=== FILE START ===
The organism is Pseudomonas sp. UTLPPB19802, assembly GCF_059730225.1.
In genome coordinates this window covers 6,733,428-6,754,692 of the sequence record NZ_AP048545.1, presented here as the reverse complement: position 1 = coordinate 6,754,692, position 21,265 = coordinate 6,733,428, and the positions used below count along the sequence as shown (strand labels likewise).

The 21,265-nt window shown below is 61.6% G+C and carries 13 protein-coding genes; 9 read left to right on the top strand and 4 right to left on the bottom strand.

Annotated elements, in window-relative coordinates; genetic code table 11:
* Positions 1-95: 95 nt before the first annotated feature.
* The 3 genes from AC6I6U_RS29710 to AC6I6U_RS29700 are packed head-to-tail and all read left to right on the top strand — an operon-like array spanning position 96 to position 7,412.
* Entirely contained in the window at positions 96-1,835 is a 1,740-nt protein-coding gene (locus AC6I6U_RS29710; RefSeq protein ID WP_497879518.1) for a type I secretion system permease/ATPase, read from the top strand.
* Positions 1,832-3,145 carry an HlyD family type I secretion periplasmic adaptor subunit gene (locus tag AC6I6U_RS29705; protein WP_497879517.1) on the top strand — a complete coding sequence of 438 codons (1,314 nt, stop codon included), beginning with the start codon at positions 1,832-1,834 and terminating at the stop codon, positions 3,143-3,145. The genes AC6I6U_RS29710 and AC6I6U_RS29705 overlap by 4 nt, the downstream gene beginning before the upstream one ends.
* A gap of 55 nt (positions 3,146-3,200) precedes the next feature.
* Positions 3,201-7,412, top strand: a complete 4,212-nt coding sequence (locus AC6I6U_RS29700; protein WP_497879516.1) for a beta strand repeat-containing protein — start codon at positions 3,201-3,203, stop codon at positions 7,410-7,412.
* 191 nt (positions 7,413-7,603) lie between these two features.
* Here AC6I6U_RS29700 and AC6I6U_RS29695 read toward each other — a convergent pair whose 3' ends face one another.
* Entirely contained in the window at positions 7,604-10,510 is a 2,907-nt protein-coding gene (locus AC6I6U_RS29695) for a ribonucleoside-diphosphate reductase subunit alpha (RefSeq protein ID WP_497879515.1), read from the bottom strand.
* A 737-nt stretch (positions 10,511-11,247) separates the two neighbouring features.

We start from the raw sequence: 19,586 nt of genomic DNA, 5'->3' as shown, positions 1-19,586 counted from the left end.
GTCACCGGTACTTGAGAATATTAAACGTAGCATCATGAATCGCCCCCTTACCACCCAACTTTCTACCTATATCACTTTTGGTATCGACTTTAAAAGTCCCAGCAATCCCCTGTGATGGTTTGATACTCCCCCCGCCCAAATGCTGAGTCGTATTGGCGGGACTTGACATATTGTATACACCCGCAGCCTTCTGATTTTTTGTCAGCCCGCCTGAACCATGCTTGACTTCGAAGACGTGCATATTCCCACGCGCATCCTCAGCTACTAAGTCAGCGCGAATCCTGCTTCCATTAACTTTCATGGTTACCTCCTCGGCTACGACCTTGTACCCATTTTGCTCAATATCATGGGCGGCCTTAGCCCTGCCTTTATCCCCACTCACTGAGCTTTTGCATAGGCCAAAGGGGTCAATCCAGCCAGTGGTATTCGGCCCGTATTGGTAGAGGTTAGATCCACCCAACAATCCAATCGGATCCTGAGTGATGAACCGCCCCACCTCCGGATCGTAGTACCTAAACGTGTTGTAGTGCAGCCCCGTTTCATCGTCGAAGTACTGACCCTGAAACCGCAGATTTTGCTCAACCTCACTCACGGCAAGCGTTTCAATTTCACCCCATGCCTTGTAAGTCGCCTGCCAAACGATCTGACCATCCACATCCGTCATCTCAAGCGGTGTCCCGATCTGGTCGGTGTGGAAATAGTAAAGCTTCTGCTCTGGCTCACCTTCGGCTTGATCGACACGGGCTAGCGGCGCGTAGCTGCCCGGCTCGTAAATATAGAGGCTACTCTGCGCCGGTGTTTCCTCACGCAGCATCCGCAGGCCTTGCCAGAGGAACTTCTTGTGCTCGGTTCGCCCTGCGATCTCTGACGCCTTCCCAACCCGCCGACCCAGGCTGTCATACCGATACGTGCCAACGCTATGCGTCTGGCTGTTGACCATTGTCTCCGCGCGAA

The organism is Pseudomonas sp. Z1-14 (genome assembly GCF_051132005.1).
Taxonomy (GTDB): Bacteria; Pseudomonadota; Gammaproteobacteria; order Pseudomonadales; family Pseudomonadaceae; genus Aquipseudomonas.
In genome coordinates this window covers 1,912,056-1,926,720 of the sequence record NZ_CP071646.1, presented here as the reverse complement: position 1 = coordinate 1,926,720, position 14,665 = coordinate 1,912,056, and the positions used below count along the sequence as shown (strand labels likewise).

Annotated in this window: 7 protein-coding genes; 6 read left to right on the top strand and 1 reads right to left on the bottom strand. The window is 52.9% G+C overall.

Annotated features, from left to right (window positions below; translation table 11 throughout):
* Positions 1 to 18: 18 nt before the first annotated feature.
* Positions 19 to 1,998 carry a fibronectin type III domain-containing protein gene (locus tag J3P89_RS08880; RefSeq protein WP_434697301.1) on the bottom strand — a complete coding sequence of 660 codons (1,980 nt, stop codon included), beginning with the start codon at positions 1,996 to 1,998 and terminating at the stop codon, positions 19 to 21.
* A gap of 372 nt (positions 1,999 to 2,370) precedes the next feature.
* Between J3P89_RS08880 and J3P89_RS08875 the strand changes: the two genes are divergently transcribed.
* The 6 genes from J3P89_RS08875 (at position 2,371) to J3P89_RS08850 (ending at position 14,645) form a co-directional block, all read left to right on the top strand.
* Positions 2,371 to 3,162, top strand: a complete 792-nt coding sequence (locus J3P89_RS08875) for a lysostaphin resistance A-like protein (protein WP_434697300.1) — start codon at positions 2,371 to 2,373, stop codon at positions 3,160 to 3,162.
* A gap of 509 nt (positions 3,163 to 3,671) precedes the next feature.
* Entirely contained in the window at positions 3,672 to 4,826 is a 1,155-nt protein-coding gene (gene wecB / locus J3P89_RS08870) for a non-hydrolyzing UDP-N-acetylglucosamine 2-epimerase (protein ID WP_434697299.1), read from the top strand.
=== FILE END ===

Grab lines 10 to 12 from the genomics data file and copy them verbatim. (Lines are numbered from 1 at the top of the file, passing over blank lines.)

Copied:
* Positions 3,201-7,412, top strand: a complete 4,212-nt coding sequence (locus AC6I6U_RS29700; protein WP_497879516.1) for a beta strand repeat-containing protein — start codon at positions 3,201-3,203, stop codon at positions 7,410-7,412.
* 191 nt (positions 7,413-7,603) lie between these two features.
* Here AC6I6U_RS29700 and AC6I6U_RS29695 read toward each other — a convergent pair whose 3' ends face one another.